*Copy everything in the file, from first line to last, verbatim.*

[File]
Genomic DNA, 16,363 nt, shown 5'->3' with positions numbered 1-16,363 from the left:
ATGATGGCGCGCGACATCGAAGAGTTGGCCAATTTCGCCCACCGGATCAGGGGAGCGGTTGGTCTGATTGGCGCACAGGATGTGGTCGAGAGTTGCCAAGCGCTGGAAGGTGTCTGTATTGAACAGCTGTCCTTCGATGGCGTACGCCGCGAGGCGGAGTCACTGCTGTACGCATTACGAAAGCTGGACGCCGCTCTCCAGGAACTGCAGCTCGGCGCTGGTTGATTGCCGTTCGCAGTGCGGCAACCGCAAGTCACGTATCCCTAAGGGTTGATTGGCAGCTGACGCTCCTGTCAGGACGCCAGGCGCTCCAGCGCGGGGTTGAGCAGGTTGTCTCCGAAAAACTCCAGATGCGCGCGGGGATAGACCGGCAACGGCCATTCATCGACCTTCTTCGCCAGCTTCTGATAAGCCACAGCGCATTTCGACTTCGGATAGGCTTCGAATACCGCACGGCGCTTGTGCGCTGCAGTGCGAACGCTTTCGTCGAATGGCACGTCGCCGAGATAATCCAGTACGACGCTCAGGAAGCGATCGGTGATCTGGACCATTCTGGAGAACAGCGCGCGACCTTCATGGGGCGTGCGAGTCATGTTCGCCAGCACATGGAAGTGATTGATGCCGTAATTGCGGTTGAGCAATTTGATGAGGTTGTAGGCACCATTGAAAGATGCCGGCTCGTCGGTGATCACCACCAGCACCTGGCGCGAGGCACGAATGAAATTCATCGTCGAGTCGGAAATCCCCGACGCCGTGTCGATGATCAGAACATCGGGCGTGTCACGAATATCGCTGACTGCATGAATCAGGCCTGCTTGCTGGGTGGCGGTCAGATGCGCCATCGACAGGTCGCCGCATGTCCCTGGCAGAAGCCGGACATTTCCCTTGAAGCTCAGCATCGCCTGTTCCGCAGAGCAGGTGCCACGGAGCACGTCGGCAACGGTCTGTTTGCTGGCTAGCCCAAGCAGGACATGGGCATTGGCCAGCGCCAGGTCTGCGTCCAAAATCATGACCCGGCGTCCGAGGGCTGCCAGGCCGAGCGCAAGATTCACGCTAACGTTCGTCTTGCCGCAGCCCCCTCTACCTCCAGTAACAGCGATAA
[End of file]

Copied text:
Genomic DNA, 16,363 nt, shown 5'->3' with positions numbered 1-16,363 from the left:
ATGATGGCGCGCGACATCGAAGAGTTGGCCAATTTCGCCCACCGGATCAGGGGAGCGGTTGGTCTGATTGGCGCACAGGATGTGGTCGAGAGTTGCCAAGCGCTGGAAGGTGTCTGTATTGAACAGCTGTCCTTCGATGGCGTACGCCGCGAGGCGGAGTCACTGCTGTACGCATTACGAAAGCTGGACGCCGCTCTCCAGGAACTGCAGCTCGGCGCTGGTTGATTGCCGTTCGCAGTGCGGCAACCGCAAGTCACGTATCCCTAAGGGTTGATTGGCAGCTGACGCTCCTGTCAGGACGCCAGGCGCTCCAGCGCGGGGTTGAGCAGGTTGTCTCCGAAAAACTCCAGATGCGCGCGGGGATAGACCGGCAACGGCCATTCATCGACCTTCTTCGCCAGCTTCTGATAAGCCACAGCGCATTTCGACTTCGGATAGGCTTCGAATACCGCACGGCGCTTGTGCGCTGCAGTGCGAACGCTTTCGTCGAATGGCACGTCGCCGAGATAATCCAGTACGACGCTCAGGAAGCGATCGGTGATCTGGACCATTCTGGAGAACAGCGCGCGACCTTCATGGGGCGTGCGAGTCATGTTCGCCAGCACATGGAAGTGATTGATGCCGTAATTGCGGTTGAGCAATTTGATGAGGTTGTAGGCACCATTGAAAGATGCCGGCTCGTCGGTGATCACCACCAGCACCTGGCGCGAGGCACGAATGAAATTCATCGTCGAGTCGGAAATCCCCGACGCCGTGTCGATGATCAGAACATCGGGCGTGTCACGAATATCGCTGACTGCATGAATCAGGCCTGCTTGCTGGGTGGCGGTCAGATGCGCCATCGACAGGTCGCCGCATGTCCCTGGCAGAAGCCGGACATTTCCCTTGAAGCTCAGCATCGCCTGTTCCGCAGAGCAGGTGCCACGGAGCACGTCGGCAACGGTCTGTTTGCTGGCTAGCCCAAGCAGGACATGGGCATTGGCCAGCGCCAGGTCTGCGTCCAAAATCATGACCCGGCGTCCGAGGGCTGCCAGGCCGAGCGCAAGATTCACGCTAACGTTCGTCTTGCCGCAGCCCCCTCTACCTCCAGTAACAGCGATAA